Questions about gene testing were highlighted dramatically this summer after Hollywood superstar Angelina Jolie announced she had undergone a preventive double mastectomy. The reason: gene tests showed she carried the breast cancer-linked BRCA1 mutation. In an Op-Ed piece in the ‘New York Times’, the actress encouraged other women, who believed they were also at risk, to also get tested.
Ms. Jolie’s decision has been hailed by some, criticized by others. However, it may well mark a watershed, when gene testing began a paradigm shift to the mass market. Her announcement, for example, led to a doubling of cancer checks at top clinics in London.
US Patent ruling will bring costs down
Such trends are likely to be reinforced, strongly, by a US Supreme Court ruling in June 2013 (shortly after Ms. Jolie’s announcement) that human genes cannot be patented. The decision reversed three decades of US intellectual property case law, and within days, several US labs announced they would be offering BRCA tests. The latter could previously only be tested for by a single company, Myriad Genetics. Though patent laws are national matters, it is likely that the US court ruling will make an impact elsewhere. In Europe, the EU Biotech Directive allows patenting of gene tests, while Myriad itself recently won a Federal Court ruling in Australia upholding its BRCA patents.
Revenues from genetic screening were $5.9 billion in the US in 2011, according to a study by the respected Battelle Institute. To put the figure in perspective, this is about 10% of the total US clinical testing market. Globally, sales of genetic tests could be conservatively estimated at $10-$15 billion. Scores of vendors already offer a range of tests – from selective screening for some hundred-odd major disease genes to complete sequencing of a person’s genome.
The once-prohibitive costs of gene tests have seen downwards pressure over the past decade. As with other consumer technology cycles, lower prices are expected to drive an expansion in affordability, in users and revenues, in a virtuous cycle. One of the key market catalysts has been direct-to-consumer testing (DTC) companies. US DTC leader 23AndMe has seen its gene tests used by about 200,000 consumers. For just $99, the company provides information on 50 carrier traits, 20 drug classes and disease risk information. 23AndMe is currently seeking FDA certification. European firms are less visible. A leading vendor, deCode Genetics, shut down its DTC service after being acquired by Amgen in late 2012. The Iceland-based firm had been offering its deCodeme personal genomic scanning service for just under $1,000, as well as screening for cardiovascular diseases and common cancers – in a package for $350. Other major DTC players in Europe are also from the US, among them Navigenics, DNADirect and Genelex.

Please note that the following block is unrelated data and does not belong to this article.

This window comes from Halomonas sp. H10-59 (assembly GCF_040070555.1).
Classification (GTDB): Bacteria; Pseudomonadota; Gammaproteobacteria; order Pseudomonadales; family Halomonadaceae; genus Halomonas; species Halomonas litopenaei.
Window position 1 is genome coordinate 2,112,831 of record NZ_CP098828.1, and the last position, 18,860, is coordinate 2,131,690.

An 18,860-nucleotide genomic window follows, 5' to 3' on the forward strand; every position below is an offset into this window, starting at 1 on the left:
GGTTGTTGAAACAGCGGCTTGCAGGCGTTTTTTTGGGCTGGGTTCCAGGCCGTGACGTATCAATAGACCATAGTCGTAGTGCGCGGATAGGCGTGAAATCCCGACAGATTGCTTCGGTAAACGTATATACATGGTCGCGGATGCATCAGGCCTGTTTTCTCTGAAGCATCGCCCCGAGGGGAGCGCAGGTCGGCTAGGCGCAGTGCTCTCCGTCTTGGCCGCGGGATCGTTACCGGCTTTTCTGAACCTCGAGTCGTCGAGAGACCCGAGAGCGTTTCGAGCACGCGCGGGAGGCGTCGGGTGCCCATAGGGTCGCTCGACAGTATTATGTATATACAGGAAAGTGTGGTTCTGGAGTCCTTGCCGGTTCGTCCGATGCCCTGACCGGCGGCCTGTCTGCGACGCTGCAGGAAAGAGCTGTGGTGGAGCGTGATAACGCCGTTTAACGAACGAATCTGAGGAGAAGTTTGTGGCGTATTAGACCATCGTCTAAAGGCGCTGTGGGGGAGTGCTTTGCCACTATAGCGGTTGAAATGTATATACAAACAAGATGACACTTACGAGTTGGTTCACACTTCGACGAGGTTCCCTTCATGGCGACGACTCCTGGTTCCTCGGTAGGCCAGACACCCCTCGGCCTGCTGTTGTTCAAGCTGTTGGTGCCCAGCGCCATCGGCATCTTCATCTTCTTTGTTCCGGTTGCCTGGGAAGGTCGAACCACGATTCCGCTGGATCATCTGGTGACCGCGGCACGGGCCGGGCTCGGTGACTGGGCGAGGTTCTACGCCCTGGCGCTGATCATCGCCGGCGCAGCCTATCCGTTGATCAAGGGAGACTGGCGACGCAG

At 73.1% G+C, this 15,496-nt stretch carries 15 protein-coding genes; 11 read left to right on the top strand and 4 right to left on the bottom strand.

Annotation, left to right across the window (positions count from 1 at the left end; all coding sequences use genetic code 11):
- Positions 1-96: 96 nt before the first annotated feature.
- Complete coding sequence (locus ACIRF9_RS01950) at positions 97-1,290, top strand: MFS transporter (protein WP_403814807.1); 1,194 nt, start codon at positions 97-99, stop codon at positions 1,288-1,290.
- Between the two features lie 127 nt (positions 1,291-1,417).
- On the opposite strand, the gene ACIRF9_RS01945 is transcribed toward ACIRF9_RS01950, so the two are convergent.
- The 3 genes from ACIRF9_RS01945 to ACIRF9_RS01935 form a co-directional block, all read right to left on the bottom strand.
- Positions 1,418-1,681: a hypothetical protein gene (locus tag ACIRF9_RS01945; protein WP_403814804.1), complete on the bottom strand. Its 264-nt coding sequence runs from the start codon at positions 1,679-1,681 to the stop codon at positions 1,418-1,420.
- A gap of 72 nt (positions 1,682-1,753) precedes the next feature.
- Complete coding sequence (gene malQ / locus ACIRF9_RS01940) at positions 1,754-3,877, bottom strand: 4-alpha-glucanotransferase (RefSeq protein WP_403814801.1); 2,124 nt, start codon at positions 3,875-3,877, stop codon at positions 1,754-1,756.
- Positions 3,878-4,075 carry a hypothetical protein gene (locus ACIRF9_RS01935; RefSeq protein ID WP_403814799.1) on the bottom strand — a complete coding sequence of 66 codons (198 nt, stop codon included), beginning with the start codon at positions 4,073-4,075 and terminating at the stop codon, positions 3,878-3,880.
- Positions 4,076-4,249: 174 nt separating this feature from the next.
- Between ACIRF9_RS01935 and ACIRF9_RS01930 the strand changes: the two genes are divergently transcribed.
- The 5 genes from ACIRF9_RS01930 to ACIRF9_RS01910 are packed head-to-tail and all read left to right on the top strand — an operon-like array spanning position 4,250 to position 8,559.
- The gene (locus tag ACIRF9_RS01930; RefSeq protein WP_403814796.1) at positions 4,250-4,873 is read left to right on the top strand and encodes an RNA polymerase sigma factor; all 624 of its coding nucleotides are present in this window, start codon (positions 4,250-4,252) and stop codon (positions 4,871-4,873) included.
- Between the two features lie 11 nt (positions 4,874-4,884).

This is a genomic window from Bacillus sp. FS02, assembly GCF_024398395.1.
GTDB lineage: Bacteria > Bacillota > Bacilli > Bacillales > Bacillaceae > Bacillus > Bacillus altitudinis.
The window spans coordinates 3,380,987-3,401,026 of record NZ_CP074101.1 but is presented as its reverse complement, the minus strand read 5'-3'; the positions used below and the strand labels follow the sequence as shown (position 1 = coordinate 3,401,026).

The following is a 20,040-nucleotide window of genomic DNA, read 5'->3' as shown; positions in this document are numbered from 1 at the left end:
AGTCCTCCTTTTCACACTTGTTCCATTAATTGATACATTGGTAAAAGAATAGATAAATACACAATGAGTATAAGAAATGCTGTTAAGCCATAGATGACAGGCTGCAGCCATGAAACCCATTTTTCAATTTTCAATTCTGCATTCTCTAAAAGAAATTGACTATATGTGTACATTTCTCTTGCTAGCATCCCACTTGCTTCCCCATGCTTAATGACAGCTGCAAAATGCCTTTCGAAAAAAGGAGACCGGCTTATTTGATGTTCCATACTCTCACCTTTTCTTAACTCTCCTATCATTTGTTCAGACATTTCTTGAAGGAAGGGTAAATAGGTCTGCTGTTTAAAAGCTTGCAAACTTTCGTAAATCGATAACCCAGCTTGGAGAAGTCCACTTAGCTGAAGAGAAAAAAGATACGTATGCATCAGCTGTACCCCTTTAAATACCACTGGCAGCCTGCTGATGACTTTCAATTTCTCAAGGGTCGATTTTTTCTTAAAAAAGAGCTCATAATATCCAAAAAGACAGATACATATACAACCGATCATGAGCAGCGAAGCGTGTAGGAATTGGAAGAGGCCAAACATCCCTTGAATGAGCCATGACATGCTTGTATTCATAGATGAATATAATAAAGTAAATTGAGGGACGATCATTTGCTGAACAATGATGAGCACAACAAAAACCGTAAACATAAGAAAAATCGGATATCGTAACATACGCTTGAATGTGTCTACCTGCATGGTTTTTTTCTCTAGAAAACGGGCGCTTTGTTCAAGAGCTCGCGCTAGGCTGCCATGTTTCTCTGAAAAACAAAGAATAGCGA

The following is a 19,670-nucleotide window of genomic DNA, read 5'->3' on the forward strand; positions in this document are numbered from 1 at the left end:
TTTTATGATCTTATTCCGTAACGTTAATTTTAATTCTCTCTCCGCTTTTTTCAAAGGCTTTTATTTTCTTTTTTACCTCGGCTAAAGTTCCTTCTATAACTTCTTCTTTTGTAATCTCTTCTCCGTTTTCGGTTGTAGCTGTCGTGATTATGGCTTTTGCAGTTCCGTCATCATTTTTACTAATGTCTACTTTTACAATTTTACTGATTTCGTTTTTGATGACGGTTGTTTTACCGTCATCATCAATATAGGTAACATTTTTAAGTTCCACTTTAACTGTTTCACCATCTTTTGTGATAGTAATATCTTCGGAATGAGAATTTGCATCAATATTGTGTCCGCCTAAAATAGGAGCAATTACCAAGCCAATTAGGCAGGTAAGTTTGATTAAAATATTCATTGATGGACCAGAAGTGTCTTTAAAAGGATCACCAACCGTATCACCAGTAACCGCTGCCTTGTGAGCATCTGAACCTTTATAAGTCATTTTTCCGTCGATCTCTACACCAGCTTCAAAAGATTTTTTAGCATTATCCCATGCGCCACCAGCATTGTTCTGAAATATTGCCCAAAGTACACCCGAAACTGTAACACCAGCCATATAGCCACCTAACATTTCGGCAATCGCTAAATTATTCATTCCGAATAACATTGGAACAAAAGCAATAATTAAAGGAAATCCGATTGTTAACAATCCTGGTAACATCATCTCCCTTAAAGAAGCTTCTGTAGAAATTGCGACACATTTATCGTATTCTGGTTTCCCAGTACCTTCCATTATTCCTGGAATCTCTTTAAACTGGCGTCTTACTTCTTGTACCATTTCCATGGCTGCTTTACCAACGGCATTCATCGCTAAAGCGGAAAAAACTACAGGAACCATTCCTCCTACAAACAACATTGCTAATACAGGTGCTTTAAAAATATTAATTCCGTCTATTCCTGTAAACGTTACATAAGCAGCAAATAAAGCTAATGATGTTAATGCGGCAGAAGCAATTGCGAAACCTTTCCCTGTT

Price falls are now almost certain to accelerate after the US Supreme Court decision on gene patents. Myriad, for example, was using its monopoly on BRAC to charge $3,000 and more for a test. After the Court ruling, the test is projected to see a steep fall in its price to just $100.
Drivers of consumer tests
The key reason for the growth of DTC is that genetic testing has so far largely been restricted to specialist labs and top academic medical centres. In spite of a sharp rise in the number of registered tests to over 7,500, most have yet to be translated into clinical applications.
A study by United Health, the US managed health group, found 63% of physicians saying that screening provided them “the ability to diagnose conditions that would otherwise be unknown.” However, a larger number, about three of four, also noted there were patients in their practices “who would benefit from a genetic test but have not yet had one.” United Health estimates that the US testing market alone would reach about $15 to $21 billion by 2021. In Europe too, an increase in formal healthcare settings for gene testing is likely to be welcomed, given growing concerns about DTC. A recent survey of clinical geneticists found 84% of respondents expressing concern about “replacing face-to-face supervision by a medical doctor with supervision via telephone” through DTC testing firms. A little less than half the respondents said they had at least one patient make contact with them after they had undergone a DTC genetic test, and 86% said they would provide post-test counselling to such patients. The survey posed the likelihood of a ‘cascade effect’ in the future, particularly should physicians spend more time on patients with DTC test results that are not medical priorities. As a result, it seems market growth will be accompanied by the encouragement of general hospitals and physician practices to do gene testing.